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Continental Philosophy Group Talk (Bettina Bergo, Montreal)
Thursday November 10, 2022, 3:00 pm - Friday November 11, 2022, 5:00 pm
The Continental Philosophy Group is pleased to welcome as its speaker Bettina Bergo, a professor of Philosophy at the Université de Montréal. Dr. Bergo’s research interests concern the connections between Husserlian phenomenology, psychoanalysis (Freudian and some contemporary), and continental thought on sensibility. The thematization of sensibility and alterity, as found in Levinas and Merleau-Ponty, in the formation of “I” and in some of sociality (notably that of Husserl on intersubjectivity) is the subject of current research.
Dr. Bergo will give a lecture on November 10, 3-5PM, and lead a workshop on November 11, also from 3-5PM. Please contact Tarek Dika if you are interested in attending the workshop or have questions.
My talk concerns certain core themes examined in the recent work Anxiety: A Philosophical History (Oxford, 2020): the meaning of an affect (sensation, emotion); the relationship(s) between affects and names provided them within a cultural setting; how one approaches two hundred years of philosophy from the perspective of an ‘affect’ admitting many distinct meanings. I approach these problems in light of the question of historic narrative: is there, for example, a thread permitting us to write an alternative history of criticism, idealism, romanticism—and, in the 20th century, phenomenology, psychoanalysis and hermeneutics? This is in no way to propose a philosophical or conceptual system. Instead, I use the authors examined to distill a number of interpretations of anxiety (largely “Angst”). I show as well that, starting from an affect (i.e., a sensation, feeling or emotion that attracts the attention of the ‘I’), it proves well-nigh impossible to propose a history, say, of systems of reason or spirit. The book is not a critique of such systems but instead an alternative narrative, one that frays rather than self-unifies over time—encountering the rise of “biology,” evolutionism, 20th century formalism (Husserl), and psychoanalytic excavations. In light of the limitations on time, I turn from a short discussion of my book to more recent work on emotions in persons and in groups or crowds. I am concerned to show here that 19th and early 20th century interpretations of the latter present a dismal portrait of the susceptibility of masses, or mass consciousness, whereas we should also consider some groups as self-organizing systems, able to channel anxiety into behaviors deserving to be called ‘intelligent.’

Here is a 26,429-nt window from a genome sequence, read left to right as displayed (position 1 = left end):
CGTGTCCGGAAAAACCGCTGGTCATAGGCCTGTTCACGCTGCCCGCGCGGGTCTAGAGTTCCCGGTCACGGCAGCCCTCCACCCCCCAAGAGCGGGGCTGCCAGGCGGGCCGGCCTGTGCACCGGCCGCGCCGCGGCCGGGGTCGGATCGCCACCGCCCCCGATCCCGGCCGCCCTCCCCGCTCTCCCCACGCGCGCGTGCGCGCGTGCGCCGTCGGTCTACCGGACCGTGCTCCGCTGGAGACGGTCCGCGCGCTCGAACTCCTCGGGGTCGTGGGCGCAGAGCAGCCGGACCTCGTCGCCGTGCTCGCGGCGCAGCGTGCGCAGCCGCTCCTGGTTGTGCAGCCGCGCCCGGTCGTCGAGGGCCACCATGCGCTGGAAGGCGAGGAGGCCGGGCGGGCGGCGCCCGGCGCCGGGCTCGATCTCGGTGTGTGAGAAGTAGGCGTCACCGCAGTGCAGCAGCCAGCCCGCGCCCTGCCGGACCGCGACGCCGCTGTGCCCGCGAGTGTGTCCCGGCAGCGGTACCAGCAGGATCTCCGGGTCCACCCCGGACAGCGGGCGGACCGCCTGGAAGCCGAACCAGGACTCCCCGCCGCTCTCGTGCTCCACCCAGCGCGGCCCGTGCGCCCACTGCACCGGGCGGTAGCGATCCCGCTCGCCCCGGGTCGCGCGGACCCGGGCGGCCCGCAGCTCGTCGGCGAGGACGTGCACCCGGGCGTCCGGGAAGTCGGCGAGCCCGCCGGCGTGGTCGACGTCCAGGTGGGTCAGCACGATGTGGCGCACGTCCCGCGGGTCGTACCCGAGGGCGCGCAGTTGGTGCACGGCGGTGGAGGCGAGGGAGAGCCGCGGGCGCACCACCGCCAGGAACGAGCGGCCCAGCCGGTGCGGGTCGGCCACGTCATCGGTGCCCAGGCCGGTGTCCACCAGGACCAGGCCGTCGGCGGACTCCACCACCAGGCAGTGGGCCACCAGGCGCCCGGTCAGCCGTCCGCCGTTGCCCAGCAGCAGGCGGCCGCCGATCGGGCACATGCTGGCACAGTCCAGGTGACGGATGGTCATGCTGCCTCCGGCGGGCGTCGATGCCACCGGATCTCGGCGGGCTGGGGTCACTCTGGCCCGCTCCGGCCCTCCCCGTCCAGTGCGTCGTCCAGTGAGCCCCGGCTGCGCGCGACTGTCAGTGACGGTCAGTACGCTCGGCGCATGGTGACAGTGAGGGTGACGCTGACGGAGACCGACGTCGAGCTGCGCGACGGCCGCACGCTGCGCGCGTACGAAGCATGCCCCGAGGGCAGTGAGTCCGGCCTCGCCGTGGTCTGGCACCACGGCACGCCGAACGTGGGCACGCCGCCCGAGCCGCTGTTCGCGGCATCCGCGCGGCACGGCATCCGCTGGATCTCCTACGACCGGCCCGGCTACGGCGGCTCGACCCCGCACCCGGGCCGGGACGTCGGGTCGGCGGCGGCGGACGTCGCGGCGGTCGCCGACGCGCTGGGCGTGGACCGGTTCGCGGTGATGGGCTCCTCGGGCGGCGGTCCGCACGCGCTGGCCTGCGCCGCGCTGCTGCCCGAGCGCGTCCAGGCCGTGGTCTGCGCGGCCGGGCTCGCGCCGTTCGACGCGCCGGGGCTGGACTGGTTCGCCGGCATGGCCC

In my “The Four Strands in Levinas’ Thought,” I attempt an overview of four sources of influence (and criticism) on the philosopher’s philosophical work. I contend—and of course this has to be shown—that we must read the philosophical work as the interweaving of Heideggerian hermeneutics, Husserlian phenomenology, Talmudic thought (as understood by Levinas), and some Jewish thought. This claim is largely uncontroversial. Less so, I believe, is the nature of Husserl and Heidegger’s influences, which entail some unremarked elements, including the ‘negative theology’ of Maimonides as a vector of deformalization. Another challenge Levinas took up was the adaptation of Heidegger’s conceptuality and its detournement, which translates a kind of gigantomachy between a recrudescent ‘paganism’ and a secularized ‘Judaism.’
About the Continental Philosophy Group
One of six departmental research interest groups, the Continental Philosophy Group works in the traditions of textual interpretation of human consciousness, phenomenology, and post-structuralist critical theory, among other related traditions of thought.SHARE